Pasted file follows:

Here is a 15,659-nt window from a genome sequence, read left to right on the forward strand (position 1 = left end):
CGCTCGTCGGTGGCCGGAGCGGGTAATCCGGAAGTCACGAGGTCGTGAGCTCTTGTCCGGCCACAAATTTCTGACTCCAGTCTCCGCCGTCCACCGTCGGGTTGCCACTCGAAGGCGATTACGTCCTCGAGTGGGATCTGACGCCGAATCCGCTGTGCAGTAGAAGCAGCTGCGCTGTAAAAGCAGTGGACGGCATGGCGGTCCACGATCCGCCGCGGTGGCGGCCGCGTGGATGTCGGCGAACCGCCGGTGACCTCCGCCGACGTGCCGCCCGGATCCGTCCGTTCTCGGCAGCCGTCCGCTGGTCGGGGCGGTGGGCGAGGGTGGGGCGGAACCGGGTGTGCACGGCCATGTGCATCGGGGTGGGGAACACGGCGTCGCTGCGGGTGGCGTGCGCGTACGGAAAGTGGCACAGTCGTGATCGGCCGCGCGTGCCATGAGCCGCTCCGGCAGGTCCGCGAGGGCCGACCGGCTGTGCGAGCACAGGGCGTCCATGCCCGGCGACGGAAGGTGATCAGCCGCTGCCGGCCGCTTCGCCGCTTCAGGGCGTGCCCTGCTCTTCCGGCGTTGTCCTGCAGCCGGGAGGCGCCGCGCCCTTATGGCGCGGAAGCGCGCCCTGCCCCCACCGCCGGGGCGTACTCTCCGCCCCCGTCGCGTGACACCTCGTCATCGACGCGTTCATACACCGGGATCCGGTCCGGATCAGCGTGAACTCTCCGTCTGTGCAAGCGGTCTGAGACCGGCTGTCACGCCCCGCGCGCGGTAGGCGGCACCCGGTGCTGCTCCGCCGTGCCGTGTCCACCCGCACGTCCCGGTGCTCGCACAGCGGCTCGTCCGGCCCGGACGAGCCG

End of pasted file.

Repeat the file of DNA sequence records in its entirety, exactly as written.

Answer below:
Here is a 15,659-nt window from a genome sequence, read left to right on the forward strand (position 1 = left end):
CGCTCGTCGGTGGCCGGAGCGGGTAATCCGGAAGTCACGAGGTCGTGAGCTCTTGTCCGGCCACAAATTTCTGACTCCAGTCTCCGCCGTCCACCGTCGGGTTGCCACTCGAAGGCGATTACGTCCTCGAGTGGGATCTGACGCCGAATCCGCTGTGCAGTAGAAGCAGCTGCGCTGTAAAAGCAGTGGACGGCATGGCGGTCCACGATCCGCCGCGGTGGCGGCCGCGTGGATGTCGGCGAACCGCCGGTGACCTCCGCCGACGTGCCGCCCGGATCCGTCCGTTCTCGGCAGCCGTCCGCTGGTCGGGGCGGTGGGCGAGGGTGGGGCGGAACCGGGTGTGCACGGCCATGTGCATCGGGGTGGGGAACACGGCGTCGCTGCGGGTGGCGTGCGCGTACGGAAAGTGGCACAGTCGTGATCGGCCGCGCGTGCCATGAGCCGCTCCGGCAGGTCCGCGAGGGCCGACCGGCTGTGCGAGCACAGGGCGTCCATGCCCGGCGACGGAAGGTGATCAGCCGCTGCCGGCCGCTTCGCCGCTTCAGGGCGTGCCCTGCTCTTCCGGCGTTGTCCTGCAGCCGGGAGGCGCCGCGCCCTTATGGCGCGGAAGCGCGCCCTGCCCCCACCGCCGGGGCGTACTCTCCGCCCCCGTCGCGTGACACCTCGTCATCGACGCGTTCATACACCGGGATCCGGTCCGGATCAGCGTGAACTCTCCGTCTGTGCAAGCGGTCTGAGACCGGCTGTCACGCCCCGCGCGCGGTAGGCGGCACCCGGTGCTGCTCCGCCGTGCCGTGTCCACCCGCACGTCCCGGTGCTCGCACAGCGGCTCGTCCGGCCCGGACGAGCCG